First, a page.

A lesson in alliteration and George’s Marvellous Medicine

 

Alliteration

A few weeks ago, we explored alliteration with our students. First we asked the students if they had heard of alliteration and explained that it is a literary device in which the author uses the same sound at the beginning of many words in consecutive order, for example, “Seven slippery snakes slithered slowly”. Students may have come across this type of literary device in poems, but they are often used in stories and books as well. Our younger classes listened to a fun song about alliteration and then came up with examples of alliteration which they wrote on the whiteboard. Next we played some fun alliteration games.

Our younger students then volunteered different animals and brainstormed words and sentences that started with the same letter as the animal. Older classes were reminded that using adjectives and adverbs can help to lengthen their examples. Everyone then copied down the sentences in their notebooks.

We then reminded the students of the author Roald Dahl and asked them if they have heard of or read the book George’s Marvellous Medicine and if they could point out something interesting and relevant about this title! The cover of the book and the description of the main characters were discussed before listening to a humorous reading of the first two chapters of the book. The students really enjoyed listening for and pointing out examples of alliteration in the text.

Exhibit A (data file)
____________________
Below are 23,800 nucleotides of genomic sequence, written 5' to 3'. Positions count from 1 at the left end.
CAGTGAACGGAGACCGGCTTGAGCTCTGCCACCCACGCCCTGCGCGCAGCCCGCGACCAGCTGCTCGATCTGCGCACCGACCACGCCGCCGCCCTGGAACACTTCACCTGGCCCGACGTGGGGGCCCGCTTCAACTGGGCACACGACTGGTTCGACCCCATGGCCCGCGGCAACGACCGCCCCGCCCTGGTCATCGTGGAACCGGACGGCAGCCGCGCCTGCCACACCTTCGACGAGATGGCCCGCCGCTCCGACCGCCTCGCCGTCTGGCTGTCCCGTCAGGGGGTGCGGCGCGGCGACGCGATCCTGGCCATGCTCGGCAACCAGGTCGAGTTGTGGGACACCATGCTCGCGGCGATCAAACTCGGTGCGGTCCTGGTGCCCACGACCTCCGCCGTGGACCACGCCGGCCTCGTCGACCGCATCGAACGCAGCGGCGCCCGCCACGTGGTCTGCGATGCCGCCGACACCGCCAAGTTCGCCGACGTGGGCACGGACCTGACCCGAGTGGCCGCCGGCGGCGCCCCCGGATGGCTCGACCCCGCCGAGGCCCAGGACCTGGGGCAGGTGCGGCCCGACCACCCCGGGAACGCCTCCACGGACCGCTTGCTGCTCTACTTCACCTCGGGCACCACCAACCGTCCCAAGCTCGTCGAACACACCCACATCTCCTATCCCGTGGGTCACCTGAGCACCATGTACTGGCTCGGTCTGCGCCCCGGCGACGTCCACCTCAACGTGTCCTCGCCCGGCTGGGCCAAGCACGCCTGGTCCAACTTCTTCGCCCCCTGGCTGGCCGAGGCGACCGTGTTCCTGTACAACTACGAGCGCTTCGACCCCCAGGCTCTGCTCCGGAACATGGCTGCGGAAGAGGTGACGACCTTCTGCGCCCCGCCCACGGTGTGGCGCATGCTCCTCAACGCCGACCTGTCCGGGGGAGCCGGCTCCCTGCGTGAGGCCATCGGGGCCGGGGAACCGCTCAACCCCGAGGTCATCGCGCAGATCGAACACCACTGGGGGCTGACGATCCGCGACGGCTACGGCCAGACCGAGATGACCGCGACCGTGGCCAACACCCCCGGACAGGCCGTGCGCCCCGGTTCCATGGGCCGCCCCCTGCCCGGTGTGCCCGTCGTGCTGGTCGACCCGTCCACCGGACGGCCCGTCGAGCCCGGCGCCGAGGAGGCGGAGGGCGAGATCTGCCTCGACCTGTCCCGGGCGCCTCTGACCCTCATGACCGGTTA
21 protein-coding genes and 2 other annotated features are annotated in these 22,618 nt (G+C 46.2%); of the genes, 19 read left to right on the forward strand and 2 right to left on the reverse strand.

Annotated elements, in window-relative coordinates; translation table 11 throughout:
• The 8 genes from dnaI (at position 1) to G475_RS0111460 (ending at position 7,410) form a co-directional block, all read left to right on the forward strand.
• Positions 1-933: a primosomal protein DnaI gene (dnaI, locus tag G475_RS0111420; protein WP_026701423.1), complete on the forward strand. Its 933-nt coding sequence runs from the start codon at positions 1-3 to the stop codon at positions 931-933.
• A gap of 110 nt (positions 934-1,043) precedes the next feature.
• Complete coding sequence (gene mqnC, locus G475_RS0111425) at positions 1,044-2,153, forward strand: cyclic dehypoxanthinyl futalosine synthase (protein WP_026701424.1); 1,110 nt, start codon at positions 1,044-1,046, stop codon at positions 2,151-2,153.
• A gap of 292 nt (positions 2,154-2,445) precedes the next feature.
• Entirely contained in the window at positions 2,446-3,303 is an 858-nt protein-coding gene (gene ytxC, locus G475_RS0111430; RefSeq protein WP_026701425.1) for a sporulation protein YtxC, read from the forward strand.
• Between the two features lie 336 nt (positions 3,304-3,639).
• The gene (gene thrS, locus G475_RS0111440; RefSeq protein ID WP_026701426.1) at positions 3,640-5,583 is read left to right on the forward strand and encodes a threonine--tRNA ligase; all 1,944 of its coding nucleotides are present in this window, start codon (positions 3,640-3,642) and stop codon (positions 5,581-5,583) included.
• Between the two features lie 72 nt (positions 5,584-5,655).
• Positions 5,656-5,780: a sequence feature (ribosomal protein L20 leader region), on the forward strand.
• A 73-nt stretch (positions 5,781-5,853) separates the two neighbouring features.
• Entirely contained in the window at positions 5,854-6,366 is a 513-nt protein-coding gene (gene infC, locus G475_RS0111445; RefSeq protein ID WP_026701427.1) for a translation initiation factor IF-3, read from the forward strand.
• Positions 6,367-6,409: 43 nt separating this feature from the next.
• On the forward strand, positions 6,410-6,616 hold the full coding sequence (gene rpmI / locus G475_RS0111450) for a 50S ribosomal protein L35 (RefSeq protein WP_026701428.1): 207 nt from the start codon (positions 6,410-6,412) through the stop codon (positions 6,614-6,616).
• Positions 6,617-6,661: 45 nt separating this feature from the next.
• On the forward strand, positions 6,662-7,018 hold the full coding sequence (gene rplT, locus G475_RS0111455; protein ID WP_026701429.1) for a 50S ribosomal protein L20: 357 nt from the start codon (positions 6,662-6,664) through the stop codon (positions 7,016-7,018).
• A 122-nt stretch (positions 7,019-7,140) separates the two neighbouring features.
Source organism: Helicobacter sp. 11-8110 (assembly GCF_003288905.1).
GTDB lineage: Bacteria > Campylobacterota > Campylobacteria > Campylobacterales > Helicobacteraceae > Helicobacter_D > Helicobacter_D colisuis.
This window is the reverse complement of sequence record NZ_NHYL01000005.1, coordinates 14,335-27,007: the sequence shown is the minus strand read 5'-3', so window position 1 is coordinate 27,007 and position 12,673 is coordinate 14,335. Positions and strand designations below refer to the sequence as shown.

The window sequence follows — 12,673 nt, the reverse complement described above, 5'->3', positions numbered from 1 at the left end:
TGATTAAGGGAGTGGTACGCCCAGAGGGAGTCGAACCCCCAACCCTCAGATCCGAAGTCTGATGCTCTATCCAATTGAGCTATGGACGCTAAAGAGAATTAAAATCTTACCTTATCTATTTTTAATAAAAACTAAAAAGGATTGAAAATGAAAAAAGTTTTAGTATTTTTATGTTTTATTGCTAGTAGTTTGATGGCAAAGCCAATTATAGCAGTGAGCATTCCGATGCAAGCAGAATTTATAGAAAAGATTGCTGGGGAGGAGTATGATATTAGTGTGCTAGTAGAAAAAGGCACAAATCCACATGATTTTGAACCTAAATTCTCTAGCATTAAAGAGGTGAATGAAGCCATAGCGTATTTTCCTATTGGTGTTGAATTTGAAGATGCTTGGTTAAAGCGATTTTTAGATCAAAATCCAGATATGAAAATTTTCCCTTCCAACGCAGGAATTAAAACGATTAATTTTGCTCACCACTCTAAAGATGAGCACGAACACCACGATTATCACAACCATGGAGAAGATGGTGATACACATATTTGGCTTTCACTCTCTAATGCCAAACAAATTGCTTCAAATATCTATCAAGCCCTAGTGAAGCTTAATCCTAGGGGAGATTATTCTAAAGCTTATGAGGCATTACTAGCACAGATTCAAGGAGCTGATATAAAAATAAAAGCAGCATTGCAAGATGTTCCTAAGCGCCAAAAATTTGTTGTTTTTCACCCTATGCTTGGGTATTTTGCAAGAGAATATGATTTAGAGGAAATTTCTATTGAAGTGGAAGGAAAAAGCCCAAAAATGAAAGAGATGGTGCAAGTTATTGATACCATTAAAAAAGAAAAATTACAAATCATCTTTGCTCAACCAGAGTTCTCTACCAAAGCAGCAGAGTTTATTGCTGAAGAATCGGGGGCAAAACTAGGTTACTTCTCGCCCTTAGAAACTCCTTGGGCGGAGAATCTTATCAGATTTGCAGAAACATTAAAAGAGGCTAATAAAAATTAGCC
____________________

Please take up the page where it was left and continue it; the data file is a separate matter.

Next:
The younger classes were then given an explanation of how the story proceeds and asked to come up with their own recipe of horrible ingredients to go in the medicine for Grandma whilst trying to use alliteration by putting words together like “terrible toads toes”. The students brainstormed ingredients and drew a picture of their medicine or the ingredients and wrote a sentence or two explaining.

The older classes were then asked to continue writing what George is going to do next to Grandma in narrative format and also try to use as much alliteration as possible to describe the characters and the scene. Examples were offered to get them started, such as “wicked witch”, “grumpy grandma”, and “potent potion”. The students then got to share their stories with the class.

Check out these gorgeous examples of our students’ work!

Fun with alliteration

 

 

 

 

 

 

 

 

 

 

 

 

 

 

 

 

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